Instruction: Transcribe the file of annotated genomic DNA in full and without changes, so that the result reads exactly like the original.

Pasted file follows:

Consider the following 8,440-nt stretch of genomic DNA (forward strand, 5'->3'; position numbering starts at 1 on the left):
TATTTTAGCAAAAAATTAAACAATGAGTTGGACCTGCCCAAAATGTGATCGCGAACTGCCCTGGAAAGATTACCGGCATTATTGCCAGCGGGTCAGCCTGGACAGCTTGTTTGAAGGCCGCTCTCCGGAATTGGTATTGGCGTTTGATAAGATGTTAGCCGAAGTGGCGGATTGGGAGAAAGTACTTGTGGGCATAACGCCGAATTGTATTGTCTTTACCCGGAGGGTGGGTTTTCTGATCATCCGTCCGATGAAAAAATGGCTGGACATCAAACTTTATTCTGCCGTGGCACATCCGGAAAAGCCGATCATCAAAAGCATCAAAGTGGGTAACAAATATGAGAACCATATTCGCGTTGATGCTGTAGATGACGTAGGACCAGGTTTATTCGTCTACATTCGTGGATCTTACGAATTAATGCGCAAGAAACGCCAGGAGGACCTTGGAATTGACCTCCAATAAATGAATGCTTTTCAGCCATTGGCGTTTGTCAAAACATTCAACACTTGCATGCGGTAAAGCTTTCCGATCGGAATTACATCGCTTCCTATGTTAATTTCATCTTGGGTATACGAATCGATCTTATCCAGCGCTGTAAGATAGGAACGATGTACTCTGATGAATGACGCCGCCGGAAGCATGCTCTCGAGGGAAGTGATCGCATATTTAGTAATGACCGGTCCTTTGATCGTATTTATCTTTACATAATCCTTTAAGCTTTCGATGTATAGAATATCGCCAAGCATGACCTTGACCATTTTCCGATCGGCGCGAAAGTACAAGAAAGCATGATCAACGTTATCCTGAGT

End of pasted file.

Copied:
Consider the following 8,440-nt stretch of genomic DNA (forward strand, 5'->3'; position numbering starts at 1 on the left):
TATTTTAGCAAAAAATTAAACAATGAGTTGGACCTGCCCAAAATGTGATCGCGAACTGCCCTGGAAAGATTACCGGCATTATTGCCAGCGGGTCAGCCTGGACAGCTTGTTTGAAGGCCGCTCTCCGGAATTGGTATTGGCGTTTGATAAGATGTTAGCCGAAGTGGCGGATTGGGAGAAAGTACTTGTGGGCATAACGCCGAATTGTATTGTCTTTACCCGGAGGGTGGGTTTTCTGATCATCCGTCCGATGAAAAAATGGCTGGACATCAAACTTTATTCTGCCGTGGCACATCCGGAAAAGCCGATCATCAAAAGCATCAAAGTGGGTAACAAATATGAGAACCATATTCGCGTTGATGCTGTAGATGACGTAGGACCAGGTTTATTCGTCTACATTCGTGGATCTTACGAATTAATGCGCAAGAAACGCCAGGAGGACCTTGGAATTGACCTCCAATAAATGAATGCTTTTCAGCCATTGGCGTTTGTCAAAACATTCAACACTTGCATGCGGTAAAGCTTTCCGATCGGAATTACATCGCTTCCTATGTTAATTTCATCTTGGGTATACGAATCGATCTTATCCAGCGCTGTAAGATAGGAACGATGTACTCTGATGAATGACGCCGCCGGAAGCATGCTCTCGAGGGAAGTGATCGCATATTTAGTAATGACCGGTCCTTTGATCGTATTTATCTTTACATAATCCTTTAAGCTTTCGATGTATAGAATATCGCCAAGCATGACCTTGACCATTTTCCGATCGGCGCGAAAGTACAAGAAAGCATGATCAACGTTATCCTGAGT